Monday 30 December 2013

Retrospecstive 2013

I enjoyed doing my own version of a 'round-up of the year' post so much at the end of 2012, that I thought I'd do another one for 2013. Caveat: not all of it was recorded/released during the year - that's just when I managed to latch onto it! Please dive in at will - I hope you find something you enjoy and want to follow up.

* * *
Empty Pools: I first heard this band on my friend Juliet's brilliant radio show "Indie Wonderland". (The show normally goes out live on Thursday evenings, 7-9pm, on ARfm - with the archive of old programmes here on Mixcloud.) Jules is great at pushing her listeners' Britpop and Peel nostalgia buttons, without neglecting new underground music or treating her remit with too much respect, ranging into anything alternative or unusual that takes her fancy. I love Empty Pools in particular because their songs are a bit thorny - math-rock without any of the alienation - and repay close attention. 'Exploded View' is the first single from the debut album 'Saturn Reruns' and is full of these moments. Like the way the vocals seem to take a few lines to lock into the rhythm...or when the main jagged riff starts at around 0:55, there's another guitar just gliding along undisturbed... or the moment of genius at 2:19 when the distorted accompaniment suddenly cleans up. Ace.

Dengue Fever: a US band who formed to play the style of music they loved - and who doesn't love psychedelic 60s Cambodian rock? - and recruited a fabulous Cambodian singer, Chhom Nimol, so they could do it properly. This is the title track from their new EP, but all three songs on it are gorgeous - nightmare choosing which one to include.

I've had a bit of a proggy 2013. Golden Void, following a lovely debut album last year, released a double A-side single for Record Store Day 2013, containing 'Rise to the Out Of Reach' and 'Smiling Raven'. No accident they went well together, it turns out, as here they perform the two tracks stitched into a medley. Below that, I've included the song 'Empty Vessels' by Wolf People, another group prone to what you might call guitar 'exploration' and bewildered-sounding vocals. I unashamedly adore all this stuff - I play it and in my head, I'm once again the bemused and delighted kid listening to the 'War of the Worlds' concept album or trying out Peter Gabriel-era Genesis. *puts on hat shaped like a pot plant*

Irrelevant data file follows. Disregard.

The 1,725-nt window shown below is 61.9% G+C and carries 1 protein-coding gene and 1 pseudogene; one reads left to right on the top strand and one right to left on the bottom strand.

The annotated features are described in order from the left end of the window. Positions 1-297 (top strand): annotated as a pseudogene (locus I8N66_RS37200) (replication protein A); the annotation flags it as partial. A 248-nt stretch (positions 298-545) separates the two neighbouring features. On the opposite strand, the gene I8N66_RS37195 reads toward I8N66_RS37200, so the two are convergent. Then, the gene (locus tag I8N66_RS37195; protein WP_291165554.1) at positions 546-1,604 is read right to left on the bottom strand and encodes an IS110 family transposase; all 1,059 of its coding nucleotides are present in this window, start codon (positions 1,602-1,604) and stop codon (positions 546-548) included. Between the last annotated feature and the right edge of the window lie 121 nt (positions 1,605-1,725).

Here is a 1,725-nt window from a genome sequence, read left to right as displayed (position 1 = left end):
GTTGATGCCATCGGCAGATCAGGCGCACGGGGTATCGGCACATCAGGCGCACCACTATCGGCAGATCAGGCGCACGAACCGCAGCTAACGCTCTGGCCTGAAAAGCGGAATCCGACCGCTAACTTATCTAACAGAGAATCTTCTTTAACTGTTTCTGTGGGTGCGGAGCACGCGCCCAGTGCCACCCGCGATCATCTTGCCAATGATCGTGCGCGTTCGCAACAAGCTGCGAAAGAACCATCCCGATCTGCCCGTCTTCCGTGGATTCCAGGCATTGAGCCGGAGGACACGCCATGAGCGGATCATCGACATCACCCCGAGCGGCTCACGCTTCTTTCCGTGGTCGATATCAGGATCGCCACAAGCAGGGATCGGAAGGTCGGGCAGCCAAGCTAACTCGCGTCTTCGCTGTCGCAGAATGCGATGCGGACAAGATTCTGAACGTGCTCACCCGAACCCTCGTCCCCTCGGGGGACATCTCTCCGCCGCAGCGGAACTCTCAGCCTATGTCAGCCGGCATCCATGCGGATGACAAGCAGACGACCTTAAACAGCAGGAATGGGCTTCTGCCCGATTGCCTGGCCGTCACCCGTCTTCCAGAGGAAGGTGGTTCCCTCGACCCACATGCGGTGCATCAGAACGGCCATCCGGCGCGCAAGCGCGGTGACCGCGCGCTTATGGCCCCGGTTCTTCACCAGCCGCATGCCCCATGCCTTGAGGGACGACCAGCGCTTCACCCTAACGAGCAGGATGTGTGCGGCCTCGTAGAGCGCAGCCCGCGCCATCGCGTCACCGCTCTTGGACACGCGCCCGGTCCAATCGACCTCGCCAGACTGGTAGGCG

Chvrches: Let me confess, their name really gives me the willies. Apparently, they changed the spelling so that it would stand out more, be easier to Google, etc etc. Well, it isn't bloody easier when one keeps typing 'churches' like a NORMAL PERSON, is it? *resumes regular breathing...* The sound they make gives me goosebumps, though - for synth-pop, it's a real assault on the senses, with a real squelch and rumble to the production - like in 'Lies', here, at 0:57 when the chorus fills out and those clattering claps come in. Thrilling.

2013 has also been the year when I found my 'opera feet' - literally, as my friend David and I stood throughout the entire Ring Cycle at the Proms this summer. (Well, apart from David's Pimms-induced 'emotional moment' during "Die Walkure", when a bit of sitting down was required.) I've spent a lot of the months since reading and listening more widely to as much opera as possible, but there is something about this - Solti conducting the funeral march from "Gotterdammerung" during the first Ring studio recording - that overwhelms me every time, even though there is no staging and, at this point, no voices. The music is elemental but Solti communicates something extra with his energy and expressiveness. I'm routinely in bits by the fanfare at 2:56.

The great new work by George Benjamin, 'Written on Skin', premiered in spring before I got my opera act together, but finding out more about it since has led me to other performances by one of its stars, soprano Barbara Hannigan. Hannigan is famous for a kind of fearless glamour and sensuality - no bad thing - but is also a restless champion and programmer of contemporary classical music. For all that, this clip of her conducting and singing Mozart is one of my favourite videos of the year - the rapport with the orchestra shines through, and the bravura nature of her talent is evident from the opening seconds, where she sets the tempo, then wheels round to face the audience and start the first aria. Inspiring!

For regular readers of this blog (thank you, darlings, thank you), the following acts will not really need an introduction. I've written about them all before, and will no doubt do so again - they are brilliant people as well as captivating musicians, the kind of artists whose work I simply want to press into the hands of friends and strangers. Whatever arbitrary radar is out there, they're operating beneath it to some extent, but they communicate enough joy and wonder to inspire devotion in any audience. Here, I've tried to provide slightly alternative versions/songs, alongside links to the blog entries where I covered them in more detail.